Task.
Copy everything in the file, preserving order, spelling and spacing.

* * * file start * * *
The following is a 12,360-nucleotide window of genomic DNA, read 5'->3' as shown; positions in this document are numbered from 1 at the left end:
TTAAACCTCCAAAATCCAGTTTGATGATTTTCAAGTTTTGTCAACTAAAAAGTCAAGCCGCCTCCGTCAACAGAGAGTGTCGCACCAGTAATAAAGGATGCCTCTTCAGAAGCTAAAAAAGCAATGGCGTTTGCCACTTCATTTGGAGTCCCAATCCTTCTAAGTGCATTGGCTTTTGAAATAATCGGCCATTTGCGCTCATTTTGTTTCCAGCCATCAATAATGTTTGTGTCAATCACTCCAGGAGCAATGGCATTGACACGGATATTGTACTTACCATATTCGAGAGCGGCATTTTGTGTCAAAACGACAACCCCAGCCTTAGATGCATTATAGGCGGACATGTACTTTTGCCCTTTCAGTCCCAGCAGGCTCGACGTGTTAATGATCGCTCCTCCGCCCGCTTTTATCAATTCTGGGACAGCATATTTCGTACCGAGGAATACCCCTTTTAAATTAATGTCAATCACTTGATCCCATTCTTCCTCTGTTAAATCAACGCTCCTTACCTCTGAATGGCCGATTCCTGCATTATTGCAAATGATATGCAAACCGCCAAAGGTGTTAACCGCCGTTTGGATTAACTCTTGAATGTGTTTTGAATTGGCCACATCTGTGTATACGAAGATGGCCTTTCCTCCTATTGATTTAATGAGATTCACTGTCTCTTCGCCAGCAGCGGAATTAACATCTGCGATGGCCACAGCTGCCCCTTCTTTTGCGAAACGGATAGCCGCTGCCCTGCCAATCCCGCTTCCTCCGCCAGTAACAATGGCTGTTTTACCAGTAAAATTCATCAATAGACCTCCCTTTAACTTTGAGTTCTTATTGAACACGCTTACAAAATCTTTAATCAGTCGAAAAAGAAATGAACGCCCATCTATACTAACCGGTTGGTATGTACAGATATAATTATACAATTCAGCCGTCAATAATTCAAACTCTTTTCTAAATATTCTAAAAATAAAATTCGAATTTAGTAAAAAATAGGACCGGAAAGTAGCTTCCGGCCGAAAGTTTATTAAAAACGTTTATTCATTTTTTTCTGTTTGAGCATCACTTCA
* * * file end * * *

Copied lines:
The following is a 12,360-nucleotide window of genomic DNA, read 5'->3' as shown; positions in this document are numbered from 1 at the left end:
TTAAACCTCCAAAATCCAGTTTGATGATTTTCAAGTTTTGTCAACTAAAAAGTCAAGCCGCCTCCGTCAACAGAGAGTGTCGCACCAGTAATAAAGGATGCCTCTTCAGAAGCTAAAAAAGCAATGGCGTTTGCCACTTCATTTGGAGTCCCAATCCTTCTAAGTGCATTGGCTTTTGAAATAATCGGCCATTTGCGCTCATTTTGTTTCCAGCCATCAATAATGTTTGTGTCAATCACTCCAGGAGCAATGGCATTGACACGGATATTGTACTTACCATATTCGAGAGCGGCATTTTGTGTCAAAACGACAACCCCAGCCTTAGATGCATTATAGGCGGACATGTACTTTTGCCCTTTCAGTCCCAGCAGGCTCGACGTGTTAATGATCGCTCCTCCGCCCGCTTTTATCAATTCTGGGACAGCATATTTCGTACCGAGGAATACCCCTTTTAAATTAATGTCAATCACTTGATCCCATTCTTCCTCTGTTAAATCAACGCTCCTTACCTCTGAATGGCCGATTCCTGCATTATTGCAAATGATATGCAAACCGCCAAAGGTGTTAACCGCCGTTTGGATTAACTCTTGAATGTGTTTTGAATTGGCCACATCTGTGTATACGAAGATGGCCTTTCCTCCTATTGATTTAATGAGATTCACTGTCTCTTCGCCAGCAGCGGAATTAACATCTGCGATGGCCACAGCTGCCCCTTCTTTTGCGAAACGGATAGCCGCTGCCCTGCCAATCCCGCTTCCTCCGCCAGTAACAATGGCTGTTTTACCAGTAAAATTCATCAATAGACCTCCCTTTAACTTTGAGTTCTTATTGAACACGCTTACAAAATCTTTAATCAGTCGAAAAAGAAATGAACGCCCATCTATACTAACCGGTTGGTATGTACAGATATAATTATACAATTCAGCCGTCAATAATTCAAACTCTTTTCTAAATATTCTAAAAATAAAATTCGAATTTAGTAAAAAATAGGACCGGAAAGTAGCTTCCGGCCGAAAGTTTATTAAAAACGTTTATTCATTTTTTTCTGTTTGAGCATCACTTCA